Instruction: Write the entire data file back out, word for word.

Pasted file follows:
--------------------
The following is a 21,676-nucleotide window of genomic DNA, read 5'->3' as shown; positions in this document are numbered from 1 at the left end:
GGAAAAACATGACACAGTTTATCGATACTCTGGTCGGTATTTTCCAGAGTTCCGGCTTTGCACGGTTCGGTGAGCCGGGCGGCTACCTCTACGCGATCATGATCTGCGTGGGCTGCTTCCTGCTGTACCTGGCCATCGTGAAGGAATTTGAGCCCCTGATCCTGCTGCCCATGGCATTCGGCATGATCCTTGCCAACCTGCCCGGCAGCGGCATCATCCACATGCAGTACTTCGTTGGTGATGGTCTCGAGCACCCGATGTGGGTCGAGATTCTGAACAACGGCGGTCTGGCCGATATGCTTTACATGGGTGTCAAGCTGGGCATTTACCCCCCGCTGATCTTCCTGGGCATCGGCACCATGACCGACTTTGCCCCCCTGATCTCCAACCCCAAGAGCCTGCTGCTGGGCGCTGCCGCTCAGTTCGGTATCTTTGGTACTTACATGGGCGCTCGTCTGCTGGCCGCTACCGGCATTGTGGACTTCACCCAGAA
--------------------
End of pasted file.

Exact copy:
The following is a 21,676-nucleotide window of genomic DNA, read 5'->3' as shown; positions in this document are numbered from 1 at the left end:
GGAAAAACATGACACAGTTTATCGATACTCTGGTCGGTATTTTCCAGAGTTCCGGCTTTGCACGGTTCGGTGAGCCGGGCGGCTACCTCTACGCGATCATGATCTGCGTGGGCTGCTTCCTGCTGTACCTGGCCATCGTGAAGGAATTTGAGCCCCTGATCCTGCTGCCCATGGCATTCGGCATGATCCTTGCCAACCTGCCCGGCAGCGGCATCATCCACATGCAGTACTTCGTTGGTGATGGTCTCGAGCACCCGATGTGGGTCGAGATTCTGAACAACGGCGGTCTGGCCGATATGCTTTACATGGGTGTCAAGCTGGGCATTTACCCCCCGCTGATCTTCCTGGGCATCGGCACCATGACCGACTTTGCCCCCCTGATCTCCAACCCCAAGAGCCTGCTGCTGGGCGCTGCCGCTCAGTTCGGTATCTTTGGTACTTACATGGGCGCTCGTCTGCTGGCCGCTACCGGCATTGTGGACTTCACCCAGAA